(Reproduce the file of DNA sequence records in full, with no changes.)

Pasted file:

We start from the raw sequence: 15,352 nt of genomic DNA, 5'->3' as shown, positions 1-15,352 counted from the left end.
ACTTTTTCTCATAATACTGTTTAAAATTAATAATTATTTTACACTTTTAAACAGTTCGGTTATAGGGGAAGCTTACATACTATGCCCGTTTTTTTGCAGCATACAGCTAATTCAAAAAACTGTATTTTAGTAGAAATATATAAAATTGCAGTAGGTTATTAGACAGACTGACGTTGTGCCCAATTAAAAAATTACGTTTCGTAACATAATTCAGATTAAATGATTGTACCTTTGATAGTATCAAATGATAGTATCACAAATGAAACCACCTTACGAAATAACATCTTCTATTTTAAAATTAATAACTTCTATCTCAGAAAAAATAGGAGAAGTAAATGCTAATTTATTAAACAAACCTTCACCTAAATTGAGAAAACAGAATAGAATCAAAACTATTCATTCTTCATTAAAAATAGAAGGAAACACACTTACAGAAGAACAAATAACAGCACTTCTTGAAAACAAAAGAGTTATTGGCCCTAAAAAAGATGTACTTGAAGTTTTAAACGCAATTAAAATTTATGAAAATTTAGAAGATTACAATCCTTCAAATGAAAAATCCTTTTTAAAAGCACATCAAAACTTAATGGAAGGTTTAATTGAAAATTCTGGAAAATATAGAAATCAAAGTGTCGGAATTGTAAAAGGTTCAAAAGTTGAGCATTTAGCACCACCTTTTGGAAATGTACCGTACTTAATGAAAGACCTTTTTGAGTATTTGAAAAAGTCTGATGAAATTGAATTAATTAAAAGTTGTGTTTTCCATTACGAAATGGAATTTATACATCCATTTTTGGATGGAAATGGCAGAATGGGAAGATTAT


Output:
We start from the raw sequence: 15,352 nt of genomic DNA, 5'->3' as shown, positions 1-15,352 counted from the left end.
ACTTTTTCTCATAATACTGTTTAAAATTAATAATTATTTTACACTTTTAAACAGTTCGGTTATAGGGGAAGCTTACATACTATGCCCGTTTTTTTGCAGCATACAGCTAATTCAAAAAACTGTATTTTAGTAGAAATATATAAAATTGCAGTAGGTTATTAGACAGACTGACGTTGTGCCCAATTAAAAAATTACGTTTCGTAACATAATTCAGATTAAATGATTGTACCTTTGATAGTATCAAATGATAGTATCACAAATGAAACCACCTTACGAAATAACATCTTCTATTTTAAAATTAATAACTTCTATCTCAGAAAAAATAGGAGAAGTAAATGCTAATTTATTAAACAAACCTTCACCTAAATTGAGAAAACAGAATAGAATCAAAACTATTCATTCTTCATTAAAAATAGAAGGAAACACACTTACAGAAGAACAAATAACAGCACTTCTTGAAAACAAAAGAGTTATTGGCCCTAAAAAAGATGTACTTGAAGTTTTAAACGCAATTAAAATTTATGAAAATTTAGAAGATTACAATCCTTCAAATGAAAAATCCTTTTTAAAAGCACATCAAAACTTAATGGAAGGTTTAATTGAAAATTCTGGAAAATATAGAAATCAAAGTGTCGGAATTGTAAAAGGTTCAAAAGTTGAGCATTTAGCACCACCTTTTGGAAATGTACCGTACTTAATGAAAGACCTTTTTGAGTATTTGAAAAAGTCTGATGAAATTGAATTAATTAAAAGTTGTGTTTTCCATTACGAAATGGAATTTATACATCCATTTTTGGATGGAAATGGCAGAATGGGAAGATTAT